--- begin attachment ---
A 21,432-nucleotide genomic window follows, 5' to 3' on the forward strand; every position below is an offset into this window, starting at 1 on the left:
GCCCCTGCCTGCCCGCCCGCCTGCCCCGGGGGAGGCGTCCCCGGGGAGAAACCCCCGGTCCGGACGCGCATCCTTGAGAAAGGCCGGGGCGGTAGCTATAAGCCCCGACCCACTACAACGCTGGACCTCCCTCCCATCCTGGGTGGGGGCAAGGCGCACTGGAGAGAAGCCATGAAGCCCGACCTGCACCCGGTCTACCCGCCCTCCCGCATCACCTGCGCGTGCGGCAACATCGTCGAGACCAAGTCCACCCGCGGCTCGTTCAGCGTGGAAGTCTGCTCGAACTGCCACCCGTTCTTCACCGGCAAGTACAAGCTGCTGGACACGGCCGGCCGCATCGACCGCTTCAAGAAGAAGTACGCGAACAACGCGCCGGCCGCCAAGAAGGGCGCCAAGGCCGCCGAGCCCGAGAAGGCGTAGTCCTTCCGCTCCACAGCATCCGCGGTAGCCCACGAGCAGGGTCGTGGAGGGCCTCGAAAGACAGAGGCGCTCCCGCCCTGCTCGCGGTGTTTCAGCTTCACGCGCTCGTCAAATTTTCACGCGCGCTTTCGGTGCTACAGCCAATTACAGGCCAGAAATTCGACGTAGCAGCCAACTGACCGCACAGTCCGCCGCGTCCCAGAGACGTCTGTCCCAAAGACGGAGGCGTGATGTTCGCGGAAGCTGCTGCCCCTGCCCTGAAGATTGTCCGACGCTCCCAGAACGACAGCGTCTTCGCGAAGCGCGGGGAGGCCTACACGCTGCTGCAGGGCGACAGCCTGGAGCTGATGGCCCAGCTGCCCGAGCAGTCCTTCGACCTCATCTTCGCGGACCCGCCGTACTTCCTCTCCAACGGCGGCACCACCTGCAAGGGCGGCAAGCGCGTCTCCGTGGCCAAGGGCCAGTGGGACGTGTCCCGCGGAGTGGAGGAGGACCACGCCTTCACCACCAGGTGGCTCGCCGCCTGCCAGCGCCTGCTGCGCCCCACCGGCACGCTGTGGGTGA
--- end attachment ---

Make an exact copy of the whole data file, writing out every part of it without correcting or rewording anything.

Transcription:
A 21,432-nucleotide genomic window follows, 5' to 3' on the forward strand; every position below is an offset into this window, starting at 1 on the left:
GCCCCTGCCTGCCCGCCCGCCTGCCCCGGGGGAGGCGTCCCCGGGGAGAAACCCCCGGTCCGGACGCGCATCCTTGAGAAAGGCCGGGGCGGTAGCTATAAGCCCCGACCCACTACAACGCTGGACCTCCCTCCCATCCTGGGTGGGGGCAAGGCGCACTGGAGAGAAGCCATGAAGCCCGACCTGCACCCGGTCTACCCGCCCTCCCGCATCACCTGCGCGTGCGGCAACATCGTCGAGACCAAGTCCACCCGCGGCTCGTTCAGCGTGGAAGTCTGCTCGAACTGCCACCCGTTCTTCACCGGCAAGTACAAGCTGCTGGACACGGCCGGCCGCATCGACCGCTTCAAGAAGAAGTACGCGAACAACGCGCCGGCCGCCAAGAAGGGCGCCAAGGCCGCCGAGCCCGAGAAGGCGTAGTCCTTCCGCTCCACAGCATCCGCGGTAGCCCACGAGCAGGGTCGTGGAGGGCCTCGAAAGACAGAGGCGCTCCCGCCCTGCTCGCGGTGTTTCAGCTTCACGCGCTCGTCAAATTTTCACGCGCGCTTTCGGTGCTACAGCCAATTACAGGCCAGAAATTCGACGTAGCAGCCAACTGACCGCACAGTCCGCCGCGTCCCAGAGACGTCTGTCCCAAAGACGGAGGCGTGATGTTCGCGGAAGCTGCTGCCCCTGCCCTGAAGATTGTCCGACGCTCCCAGAACGACAGCGTCTTCGCGAAGCGCGGGGAGGCCTACACGCTGCTGCAGGGCGACAGCCTGGAGCTGATGGCCCAGCTGCCCGAGCAGTCCTTCGACCTCATCTTCGCGGACCCGCCGTACTTCCTCTCCAACGGCGGCACCACCTGCAAGGGCGGCAAGCGCGTCTCCGTGGCCAAGGGCCAGTGGGACGTGTCCCGCGGAGTGGAGGAGGACCACGCCTTCACCACCAGGTGGCTCGCCGCCTGCCAGCGCCTGCTGCGCCCCACCGGCACGCTGTGGGTGA